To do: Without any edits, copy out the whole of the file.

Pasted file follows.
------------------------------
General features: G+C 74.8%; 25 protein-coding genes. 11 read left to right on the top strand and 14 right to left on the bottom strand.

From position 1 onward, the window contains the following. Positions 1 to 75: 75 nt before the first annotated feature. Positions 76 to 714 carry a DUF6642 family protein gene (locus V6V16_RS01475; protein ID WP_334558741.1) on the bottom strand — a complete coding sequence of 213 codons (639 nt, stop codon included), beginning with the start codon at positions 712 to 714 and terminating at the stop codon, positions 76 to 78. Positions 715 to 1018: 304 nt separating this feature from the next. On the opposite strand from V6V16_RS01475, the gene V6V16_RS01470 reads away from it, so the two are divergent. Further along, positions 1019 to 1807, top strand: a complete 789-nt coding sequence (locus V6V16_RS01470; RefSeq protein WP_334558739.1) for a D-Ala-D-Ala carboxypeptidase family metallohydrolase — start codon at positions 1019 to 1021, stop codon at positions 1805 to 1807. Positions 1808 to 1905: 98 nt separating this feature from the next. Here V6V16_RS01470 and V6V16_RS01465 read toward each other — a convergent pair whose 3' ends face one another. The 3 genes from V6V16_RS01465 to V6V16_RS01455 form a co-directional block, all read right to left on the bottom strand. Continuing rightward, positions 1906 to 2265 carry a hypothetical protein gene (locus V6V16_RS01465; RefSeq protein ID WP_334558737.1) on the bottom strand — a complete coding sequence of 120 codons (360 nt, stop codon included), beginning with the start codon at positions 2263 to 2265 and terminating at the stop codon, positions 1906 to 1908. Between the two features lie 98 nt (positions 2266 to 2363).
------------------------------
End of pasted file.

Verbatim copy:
General features: G+C 74.8%; 25 protein-coding genes. 11 read left to right on the top strand and 14 right to left on the bottom strand.

From position 1 onward, the window contains the following. Positions 1 to 75: 75 nt before the first annotated feature. Positions 76 to 714 carry a DUF6642 family protein gene (locus V6V16_RS01475; protein ID WP_334558741.1) on the bottom strand — a complete coding sequence of 213 codons (639 nt, stop codon included), beginning with the start codon at positions 712 to 714 and terminating at the stop codon, positions 76 to 78. Positions 715 to 1018: 304 nt separating this feature from the next. On the opposite strand from V6V16_RS01475, the gene V6V16_RS01470 reads away from it, so the two are divergent. Further along, positions 1019 to 1807, top strand: a complete 789-nt coding sequence (locus V6V16_RS01470; RefSeq protein WP_334558739.1) for a D-Ala-D-Ala carboxypeptidase family metallohydrolase — start codon at positions 1019 to 1021, stop codon at positions 1805 to 1807. Positions 1808 to 1905: 98 nt separating this feature from the next. Here V6V16_RS01470 and V6V16_RS01465 read toward each other — a convergent pair whose 3' ends face one another. The 3 genes from V6V16_RS01465 to V6V16_RS01455 form a co-directional block, all read right to left on the bottom strand. Continuing rightward, positions 1906 to 2265 carry a hypothetical protein gene (locus V6V16_RS01465; RefSeq protein ID WP_334558737.1) on the bottom strand — a complete coding sequence of 120 codons (360 nt, stop codon included), beginning with the start codon at positions 2263 to 2265 and terminating at the stop codon, positions 1906 to 1908. Between the two features lie 98 nt (positions 2266 to 2363).